Theme Of Marriage In Jane Eyre

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Topic: Marriage in “Jane Eyre” In “Jane Eyre” Charlotte Brontë rejects the traditional role of women subdued by social conceptions and masculine authority by generating an identity to her female character.
Jane´s personality will bring into being a new kind of marriage based on equality, meanwhile her choice for romantic fulfilment will depend solely on her autonomy and self-government.

Introduction Charlotte Brontë´s “Jane Eyre” stands as a model of genuine literature due to the fact that it breaks all conventions and stereotypes and goes beyond the boundaries of common romance in order to obtain love, identity and equality. 1. Society and Marriage 2. Mistress or Wife 3. Wealth, Power and Equality: from Governess to Heiress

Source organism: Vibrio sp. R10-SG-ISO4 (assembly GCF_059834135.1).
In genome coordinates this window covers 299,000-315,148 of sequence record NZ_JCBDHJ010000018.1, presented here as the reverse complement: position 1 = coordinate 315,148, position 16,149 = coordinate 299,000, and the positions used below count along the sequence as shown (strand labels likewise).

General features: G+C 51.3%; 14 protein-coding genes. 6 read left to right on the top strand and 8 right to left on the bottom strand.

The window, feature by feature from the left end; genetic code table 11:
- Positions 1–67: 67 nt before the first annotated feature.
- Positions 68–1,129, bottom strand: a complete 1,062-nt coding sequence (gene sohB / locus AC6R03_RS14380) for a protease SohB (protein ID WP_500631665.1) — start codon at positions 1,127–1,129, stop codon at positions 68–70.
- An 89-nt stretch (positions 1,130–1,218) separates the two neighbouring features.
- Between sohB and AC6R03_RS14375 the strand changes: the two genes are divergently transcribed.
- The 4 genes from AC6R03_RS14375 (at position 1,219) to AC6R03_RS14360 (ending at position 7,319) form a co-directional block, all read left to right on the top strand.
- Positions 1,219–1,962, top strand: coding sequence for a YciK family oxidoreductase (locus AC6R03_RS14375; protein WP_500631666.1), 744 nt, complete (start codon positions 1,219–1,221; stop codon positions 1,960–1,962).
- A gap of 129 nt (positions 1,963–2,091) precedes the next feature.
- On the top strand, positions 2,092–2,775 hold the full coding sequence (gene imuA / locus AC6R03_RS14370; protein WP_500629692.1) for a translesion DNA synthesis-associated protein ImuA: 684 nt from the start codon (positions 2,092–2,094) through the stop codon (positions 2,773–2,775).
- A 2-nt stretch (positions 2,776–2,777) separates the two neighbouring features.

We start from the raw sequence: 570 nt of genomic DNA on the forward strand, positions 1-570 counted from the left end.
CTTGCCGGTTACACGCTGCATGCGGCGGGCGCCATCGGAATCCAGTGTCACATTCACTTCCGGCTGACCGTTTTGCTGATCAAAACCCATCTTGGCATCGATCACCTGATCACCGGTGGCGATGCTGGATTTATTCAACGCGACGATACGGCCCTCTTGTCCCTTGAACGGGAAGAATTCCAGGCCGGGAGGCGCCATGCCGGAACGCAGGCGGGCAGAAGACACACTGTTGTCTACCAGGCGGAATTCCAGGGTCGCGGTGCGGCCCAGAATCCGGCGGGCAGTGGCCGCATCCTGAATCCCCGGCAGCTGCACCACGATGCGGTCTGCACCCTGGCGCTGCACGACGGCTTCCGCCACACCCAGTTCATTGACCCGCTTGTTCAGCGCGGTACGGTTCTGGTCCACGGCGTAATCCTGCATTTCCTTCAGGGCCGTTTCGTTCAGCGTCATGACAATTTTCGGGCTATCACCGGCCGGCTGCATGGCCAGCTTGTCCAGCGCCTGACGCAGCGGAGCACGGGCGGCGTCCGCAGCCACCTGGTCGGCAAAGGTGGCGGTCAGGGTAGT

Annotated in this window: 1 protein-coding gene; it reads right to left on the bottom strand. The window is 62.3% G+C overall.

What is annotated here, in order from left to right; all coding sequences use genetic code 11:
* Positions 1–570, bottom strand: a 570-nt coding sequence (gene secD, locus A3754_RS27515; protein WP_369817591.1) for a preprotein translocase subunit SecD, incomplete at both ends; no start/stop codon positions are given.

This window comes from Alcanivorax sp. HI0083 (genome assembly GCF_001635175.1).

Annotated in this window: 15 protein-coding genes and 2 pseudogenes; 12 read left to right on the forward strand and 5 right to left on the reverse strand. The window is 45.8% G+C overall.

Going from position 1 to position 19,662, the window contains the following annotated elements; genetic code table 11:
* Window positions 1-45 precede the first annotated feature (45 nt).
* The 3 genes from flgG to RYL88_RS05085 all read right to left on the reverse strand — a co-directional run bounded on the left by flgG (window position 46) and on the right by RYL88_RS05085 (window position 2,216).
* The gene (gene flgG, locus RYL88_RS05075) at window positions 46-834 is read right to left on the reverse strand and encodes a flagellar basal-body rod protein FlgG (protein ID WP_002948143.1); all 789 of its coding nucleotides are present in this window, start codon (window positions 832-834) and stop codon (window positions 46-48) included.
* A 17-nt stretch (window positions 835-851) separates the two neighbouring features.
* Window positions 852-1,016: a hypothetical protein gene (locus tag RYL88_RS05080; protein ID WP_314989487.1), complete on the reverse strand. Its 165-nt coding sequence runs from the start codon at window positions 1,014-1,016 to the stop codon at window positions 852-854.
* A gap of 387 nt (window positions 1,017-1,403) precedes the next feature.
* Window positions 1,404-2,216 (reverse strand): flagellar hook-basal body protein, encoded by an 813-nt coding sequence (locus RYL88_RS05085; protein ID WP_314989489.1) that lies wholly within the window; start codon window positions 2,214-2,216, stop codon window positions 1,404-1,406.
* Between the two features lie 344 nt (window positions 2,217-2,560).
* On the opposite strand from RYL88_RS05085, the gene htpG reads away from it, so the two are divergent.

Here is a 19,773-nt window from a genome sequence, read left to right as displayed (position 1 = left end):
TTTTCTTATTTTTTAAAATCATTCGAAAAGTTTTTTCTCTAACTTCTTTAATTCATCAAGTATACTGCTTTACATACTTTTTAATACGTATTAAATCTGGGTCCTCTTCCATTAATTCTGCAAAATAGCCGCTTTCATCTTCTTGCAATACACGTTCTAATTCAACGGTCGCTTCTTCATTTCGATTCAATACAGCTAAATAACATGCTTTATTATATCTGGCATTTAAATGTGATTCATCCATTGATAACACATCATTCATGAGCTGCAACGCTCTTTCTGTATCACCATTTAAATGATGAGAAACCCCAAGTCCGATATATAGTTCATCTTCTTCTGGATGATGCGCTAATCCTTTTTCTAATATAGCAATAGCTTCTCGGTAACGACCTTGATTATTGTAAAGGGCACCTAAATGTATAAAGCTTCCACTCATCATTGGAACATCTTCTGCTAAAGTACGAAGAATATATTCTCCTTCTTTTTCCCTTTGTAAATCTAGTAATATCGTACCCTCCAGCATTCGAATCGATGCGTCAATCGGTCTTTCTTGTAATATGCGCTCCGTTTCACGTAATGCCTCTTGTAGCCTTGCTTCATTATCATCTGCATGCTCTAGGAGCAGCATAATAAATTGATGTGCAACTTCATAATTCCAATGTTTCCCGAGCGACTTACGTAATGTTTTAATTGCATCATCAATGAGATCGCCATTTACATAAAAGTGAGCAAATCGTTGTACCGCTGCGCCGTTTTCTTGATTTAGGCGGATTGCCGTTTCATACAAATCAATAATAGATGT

1. Society and Marriage
- Victorian period: marrying out of interest with no regards for affection. Brontë exploits this issue in “Jane Eyre” by showing this darker side of society through the enigmatic Edward Rochester and his lustful family.
- Edward is an economically independent man with a favorable status and influential connections still looking for a profitable match. Jane will be the one in charge to unmask him to the audience: “I saw he was going to marry her [Blanche Ingram] for family, perhaps political reasons, because her rank and connections suited him” (Brontë 205) This manner of conduct converts Mr. Rochester from a hero into a villain, a perpetrator and “his project of

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